Opinion: Microsoft could be a serious Android OEM (for the consumer.)

Before Nokia was acquired by Microsoft, the Finnish company released an Android device they had been secretly working on for some time called the 'X' phone. It was clear Nokia was preparing a backup plan for if Windows Phone doesn't pull significant market-share.

Rather than going with their own UI, the company decided to heavily-skin Google's open-source Android device to look and function as if it was a Windows Phone. Few debate Microsoft's flat-before-flat-was-cool interface offers a refreshing take on a mobile device UI but the lack of applications found on Windows Phone held the platform back.

On our sister-publication, Enterprise Apps Tech, I'd posted an article whereby I explain why I think Windows will remain the only choice for business users. There are many reasons I think this, but the one which matters most is it remains the only platform with the ability to create enterprise applications which work across devices (desktop, tablet, and mobile) easily and with the same interface.

Where Microsoft still faces a huge problem is the average consumer. Windows 8 has left a bad taste in their mouth which - despite being vastly improved in subsequent updates - it will take Windows 9 at this point to have a real chance at winning some minds back. On mobile, which is most important to the average consumer, Microsoft has a real chance at being a serious Android OEM.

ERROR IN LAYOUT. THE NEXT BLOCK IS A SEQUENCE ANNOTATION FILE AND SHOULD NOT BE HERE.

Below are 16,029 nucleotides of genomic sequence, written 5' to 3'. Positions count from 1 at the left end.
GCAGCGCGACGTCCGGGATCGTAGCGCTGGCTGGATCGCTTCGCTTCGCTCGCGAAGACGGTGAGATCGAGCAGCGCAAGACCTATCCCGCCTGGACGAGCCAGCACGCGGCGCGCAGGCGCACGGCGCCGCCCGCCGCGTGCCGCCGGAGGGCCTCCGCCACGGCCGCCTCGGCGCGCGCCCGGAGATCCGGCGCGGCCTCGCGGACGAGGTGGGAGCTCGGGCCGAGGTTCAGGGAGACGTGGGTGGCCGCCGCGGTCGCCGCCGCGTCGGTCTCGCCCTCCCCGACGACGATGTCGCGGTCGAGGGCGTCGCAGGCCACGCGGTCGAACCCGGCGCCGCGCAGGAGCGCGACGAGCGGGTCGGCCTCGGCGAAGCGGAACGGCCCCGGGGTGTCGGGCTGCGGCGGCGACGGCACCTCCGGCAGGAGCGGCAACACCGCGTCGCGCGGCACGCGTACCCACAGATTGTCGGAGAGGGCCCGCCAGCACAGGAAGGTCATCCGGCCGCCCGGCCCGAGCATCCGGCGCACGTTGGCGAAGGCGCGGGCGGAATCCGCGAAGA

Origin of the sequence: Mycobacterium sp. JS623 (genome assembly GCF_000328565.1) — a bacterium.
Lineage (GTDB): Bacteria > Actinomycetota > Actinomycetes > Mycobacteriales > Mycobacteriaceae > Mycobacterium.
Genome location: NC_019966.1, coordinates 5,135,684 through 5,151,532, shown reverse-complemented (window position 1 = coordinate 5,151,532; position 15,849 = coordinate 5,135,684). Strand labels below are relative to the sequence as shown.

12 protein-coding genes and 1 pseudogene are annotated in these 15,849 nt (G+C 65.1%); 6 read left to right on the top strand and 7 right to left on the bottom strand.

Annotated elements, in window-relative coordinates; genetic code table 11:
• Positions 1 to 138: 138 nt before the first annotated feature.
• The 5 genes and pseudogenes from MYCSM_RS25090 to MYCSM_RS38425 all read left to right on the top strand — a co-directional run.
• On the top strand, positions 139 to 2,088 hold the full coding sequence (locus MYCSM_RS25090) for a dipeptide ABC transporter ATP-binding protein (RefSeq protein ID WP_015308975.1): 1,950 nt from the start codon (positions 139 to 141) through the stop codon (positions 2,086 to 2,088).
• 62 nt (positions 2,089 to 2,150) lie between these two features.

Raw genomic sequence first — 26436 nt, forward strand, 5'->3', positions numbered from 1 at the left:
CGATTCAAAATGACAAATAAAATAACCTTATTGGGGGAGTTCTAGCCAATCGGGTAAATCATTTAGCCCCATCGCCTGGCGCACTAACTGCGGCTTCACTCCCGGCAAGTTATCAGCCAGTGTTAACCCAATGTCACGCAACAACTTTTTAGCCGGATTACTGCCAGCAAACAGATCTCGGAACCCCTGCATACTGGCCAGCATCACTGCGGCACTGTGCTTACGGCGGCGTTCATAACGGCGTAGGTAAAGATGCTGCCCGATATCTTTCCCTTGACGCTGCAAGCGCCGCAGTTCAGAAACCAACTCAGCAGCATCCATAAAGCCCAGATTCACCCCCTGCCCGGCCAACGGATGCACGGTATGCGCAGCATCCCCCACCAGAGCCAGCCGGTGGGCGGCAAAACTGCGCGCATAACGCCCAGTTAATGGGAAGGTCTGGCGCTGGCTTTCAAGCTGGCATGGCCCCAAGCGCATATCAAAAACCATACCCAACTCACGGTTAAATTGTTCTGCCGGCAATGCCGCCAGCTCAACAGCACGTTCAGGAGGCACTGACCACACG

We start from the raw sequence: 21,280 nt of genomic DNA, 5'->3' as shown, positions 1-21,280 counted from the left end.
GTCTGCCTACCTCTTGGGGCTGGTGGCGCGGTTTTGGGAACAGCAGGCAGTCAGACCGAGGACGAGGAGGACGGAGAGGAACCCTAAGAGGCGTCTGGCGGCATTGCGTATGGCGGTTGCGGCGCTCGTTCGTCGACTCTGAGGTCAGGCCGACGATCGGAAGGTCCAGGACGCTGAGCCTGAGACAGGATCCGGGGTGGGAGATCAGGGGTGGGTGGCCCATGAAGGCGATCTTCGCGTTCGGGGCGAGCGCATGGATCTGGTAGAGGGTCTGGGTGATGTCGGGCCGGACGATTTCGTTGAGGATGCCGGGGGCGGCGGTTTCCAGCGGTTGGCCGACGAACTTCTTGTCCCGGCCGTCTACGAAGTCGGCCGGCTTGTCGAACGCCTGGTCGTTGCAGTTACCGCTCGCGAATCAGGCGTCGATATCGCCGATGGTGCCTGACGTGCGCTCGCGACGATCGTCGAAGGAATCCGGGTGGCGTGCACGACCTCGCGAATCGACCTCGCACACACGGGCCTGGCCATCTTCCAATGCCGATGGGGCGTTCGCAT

Microsoft has sent out invites to an event next week which is green in colour and points towards an updated 'X' phone being released. The next device can still only be considered a mid-range affair based on its rumoured specs of; a 4.3-inch screen with WVGA resolution, 1GB of RAM, a 1.2GHz dual-core Snapdragon 200 processor, 4GB of internal storage, a 5-megapixel rear camera, and a VGA front camera.

Microsoft's Android devices don't have access to the Play Store, and are heavily customised with their UI they rightly believe in, but if Windows Phone doesn't start gaining considerable traction amongst consumers I think we'll be seeing some high-end Android handsets this time next year. You can give me Nokia's fantastic hardware, with access to the Play Store, and I'd pick one up without a second of doubt.

Would you pick-up a high-end Nokia device with Android apps? Let us know in the comments.

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